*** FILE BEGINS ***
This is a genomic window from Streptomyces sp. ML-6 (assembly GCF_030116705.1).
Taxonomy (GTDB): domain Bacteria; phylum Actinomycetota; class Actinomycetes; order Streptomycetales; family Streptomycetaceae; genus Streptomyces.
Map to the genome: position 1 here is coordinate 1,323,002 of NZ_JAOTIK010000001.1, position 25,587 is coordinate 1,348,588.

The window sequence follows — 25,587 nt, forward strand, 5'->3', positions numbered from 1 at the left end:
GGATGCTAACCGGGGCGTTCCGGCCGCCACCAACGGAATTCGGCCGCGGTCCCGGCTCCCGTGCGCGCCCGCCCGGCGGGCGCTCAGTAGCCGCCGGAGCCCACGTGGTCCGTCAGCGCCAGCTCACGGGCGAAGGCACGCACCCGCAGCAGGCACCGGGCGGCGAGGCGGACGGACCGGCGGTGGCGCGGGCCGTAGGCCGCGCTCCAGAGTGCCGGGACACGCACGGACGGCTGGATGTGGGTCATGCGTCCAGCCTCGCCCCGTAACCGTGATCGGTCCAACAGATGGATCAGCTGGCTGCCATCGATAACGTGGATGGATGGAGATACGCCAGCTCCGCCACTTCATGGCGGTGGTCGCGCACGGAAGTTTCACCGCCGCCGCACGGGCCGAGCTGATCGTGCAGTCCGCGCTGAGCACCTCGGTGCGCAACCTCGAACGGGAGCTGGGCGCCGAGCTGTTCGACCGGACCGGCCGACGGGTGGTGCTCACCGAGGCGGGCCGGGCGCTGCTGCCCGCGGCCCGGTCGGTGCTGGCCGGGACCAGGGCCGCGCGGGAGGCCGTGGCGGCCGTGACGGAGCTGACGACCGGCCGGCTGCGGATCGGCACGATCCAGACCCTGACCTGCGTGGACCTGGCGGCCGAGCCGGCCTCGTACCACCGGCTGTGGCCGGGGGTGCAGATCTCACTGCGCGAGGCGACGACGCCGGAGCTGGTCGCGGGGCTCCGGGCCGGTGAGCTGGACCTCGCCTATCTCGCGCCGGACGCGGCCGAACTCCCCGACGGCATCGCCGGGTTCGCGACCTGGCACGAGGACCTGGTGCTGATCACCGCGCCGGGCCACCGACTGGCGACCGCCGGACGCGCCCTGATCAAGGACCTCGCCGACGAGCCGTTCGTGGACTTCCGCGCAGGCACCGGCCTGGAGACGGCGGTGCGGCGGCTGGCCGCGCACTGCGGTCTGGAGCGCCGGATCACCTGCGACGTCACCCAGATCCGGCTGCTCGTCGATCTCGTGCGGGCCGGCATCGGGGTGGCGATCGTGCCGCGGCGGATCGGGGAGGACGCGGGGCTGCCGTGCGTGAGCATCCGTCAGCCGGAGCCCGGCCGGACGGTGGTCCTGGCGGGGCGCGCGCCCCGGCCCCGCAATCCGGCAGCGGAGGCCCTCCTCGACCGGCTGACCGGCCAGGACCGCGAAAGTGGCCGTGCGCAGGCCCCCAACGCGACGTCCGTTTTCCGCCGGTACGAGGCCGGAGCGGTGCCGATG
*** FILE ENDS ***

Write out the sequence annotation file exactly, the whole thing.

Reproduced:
This is a genomic window from Streptomyces sp. ML-6 (assembly GCF_030116705.1).
Taxonomy (GTDB): domain Bacteria; phylum Actinomycetota; class Actinomycetes; order Streptomycetales; family Streptomycetaceae; genus Streptomyces.
Map to the genome: position 1 here is coordinate 1,323,002 of NZ_JAOTIK010000001.1, position 25,587 is coordinate 1,348,588.

The window sequence follows — 25,587 nt, forward strand, 5'->3', positions numbered from 1 at the left end:
GGATGCTAACCGGGGCGTTCCGGCCGCCACCAACGGAATTCGGCCGCGGTCCCGGCTCCCGTGCGCGCCCGCCCGGCGGGCGCTCAGTAGCCGCCGGAGCCCACGTGGTCCGTCAGCGCCAGCTCACGGGCGAAGGCACGCACCCGCAGCAGGCACCGGGCGGCGAGGCGGACGGACCGGCGGTGGCGCGGGCCGTAGGCCGCGCTCCAGAGTGCCGGGACACGCACGGACGGCTGGATGTGGGTCATGCGTCCAGCCTCGCCCCGTAACCGTGATCGGTCCAACAGATGGATCAGCTGGCTGCCATCGATAACGTGGATGGATGGAGATACGCCAGCTCCGCCACTTCATGGCGGTGGTCGCGCACGGAAGTTTCACCGCCGCCGCACGGGCCGAGCTGATCGTGCAGTCCGCGCTGAGCACCTCGGTGCGCAACCTCGAACGGGAGCTGGGCGCCGAGCTGTTCGACCGGACCGGCCGACGGGTGGTGCTCACCGAGGCGGGCCGGGCGCTGCTGCCCGCGGCCCGGTCGGTGCTGGCCGGGACCAGGGCCGCGCGGGAGGCCGTGGCGGCCGTGACGGAGCTGACGACCGGCCGGCTGCGGATCGGCACGATCCAGACCCTGACCTGCGTGGACCTGGCGGCCGAGCCGGCCTCGTACCACCGGCTGTGGCCGGGGGTGCAGATCTCACTGCGCGAGGCGACGACGCCGGAGCTGGTCGCGGGGCTCCGGGCCGGTGAGCTGGACCTCGCCTATCTCGCGCCGGACGCGGCCGAACTCCCCGACGGCATCGCCGGGTTCGCGACCTGGCACGAGGACCTGGTGCTGATCACCGCGCCGGGCCACCGACTGGCGACCGCCGGACGCGCCCTGATCAAGGACCTCGCCGACGAGCCGTTCGTGGACTTCCGCGCAGGCACCGGCCTGGAGACGGCGGTGCGGCGGCTGGCCGCGCACTGCGGTCTGGAGCGCCGGATCACCTGCGACGTCACCCAGATCCGGCTGCTCGTCGATCTCGTGCGGGCCGGCATCGGGGTGGCGATCGTGCCGCGGCGGATCGGGGAGGACGCGGGGCTGCCGTGCGTGAGCATCCGTCAGCCGGAGCCCGGCCGGACGGTGGTCCTGGCGGGGCGCGCGCCCCGGCCCCGCAATCCGGCAGCGGAGGCCCTCCTCGACCGGCTGACCGGCCAGGACCGCGAAAGTGGCCGTGCGCAGGCCCCCAACGCGACGTCCGTTTTCCGCCGGTACGAGGCCGGAGCGGTGCCGATG